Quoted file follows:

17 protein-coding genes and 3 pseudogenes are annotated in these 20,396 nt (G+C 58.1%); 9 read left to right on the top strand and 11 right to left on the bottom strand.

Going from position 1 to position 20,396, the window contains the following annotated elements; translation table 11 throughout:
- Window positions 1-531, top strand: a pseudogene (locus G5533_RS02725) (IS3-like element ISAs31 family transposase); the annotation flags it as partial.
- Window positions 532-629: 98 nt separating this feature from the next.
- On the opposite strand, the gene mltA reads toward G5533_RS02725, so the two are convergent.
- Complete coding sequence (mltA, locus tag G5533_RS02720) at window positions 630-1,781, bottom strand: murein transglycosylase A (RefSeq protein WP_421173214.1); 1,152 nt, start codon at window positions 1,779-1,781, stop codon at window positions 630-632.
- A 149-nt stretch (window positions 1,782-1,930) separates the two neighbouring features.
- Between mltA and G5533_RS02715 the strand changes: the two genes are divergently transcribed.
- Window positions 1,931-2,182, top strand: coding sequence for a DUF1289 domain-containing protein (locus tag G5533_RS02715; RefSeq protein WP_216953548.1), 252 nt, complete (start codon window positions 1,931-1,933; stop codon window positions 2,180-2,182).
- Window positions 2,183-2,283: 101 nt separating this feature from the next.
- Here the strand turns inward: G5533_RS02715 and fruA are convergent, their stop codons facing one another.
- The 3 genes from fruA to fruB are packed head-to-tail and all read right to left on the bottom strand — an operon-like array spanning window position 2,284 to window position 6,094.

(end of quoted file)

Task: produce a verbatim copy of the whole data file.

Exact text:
17 protein-coding genes and 3 pseudogenes are annotated in these 20,396 nt (G+C 58.1%); 9 read left to right on the top strand and 11 right to left on the bottom strand.

Going from position 1 to position 20,396, the window contains the following annotated elements; translation table 11 throughout:
- Window positions 1-531, top strand: a pseudogene (locus G5533_RS02725) (IS3-like element ISAs31 family transposase); the annotation flags it as partial.
- Window positions 532-629: 98 nt separating this feature from the next.
- On the opposite strand, the gene mltA reads toward G5533_RS02725, so the two are convergent.
- Complete coding sequence (mltA, locus tag G5533_RS02720) at window positions 630-1,781, bottom strand: murein transglycosylase A (RefSeq protein WP_421173214.1); 1,152 nt, start codon at window positions 1,779-1,781, stop codon at window positions 630-632.
- A 149-nt stretch (window positions 1,782-1,930) separates the two neighbouring features.
- Between mltA and G5533_RS02715 the strand changes: the two genes are divergently transcribed.
- Window positions 1,931-2,182, top strand: coding sequence for a DUF1289 domain-containing protein (locus tag G5533_RS02715; RefSeq protein WP_216953548.1), 252 nt, complete (start codon window positions 1,931-1,933; stop codon window positions 2,180-2,182).
- Window positions 2,183-2,283: 101 nt separating this feature from the next.
- Here the strand turns inward: G5533_RS02715 and fruA are convergent, their stop codons facing one another.
- The 3 genes from fruA to fruB are packed head-to-tail and all read right to left on the bottom strand — an operon-like array spanning window position 2,284 to window position 6,094.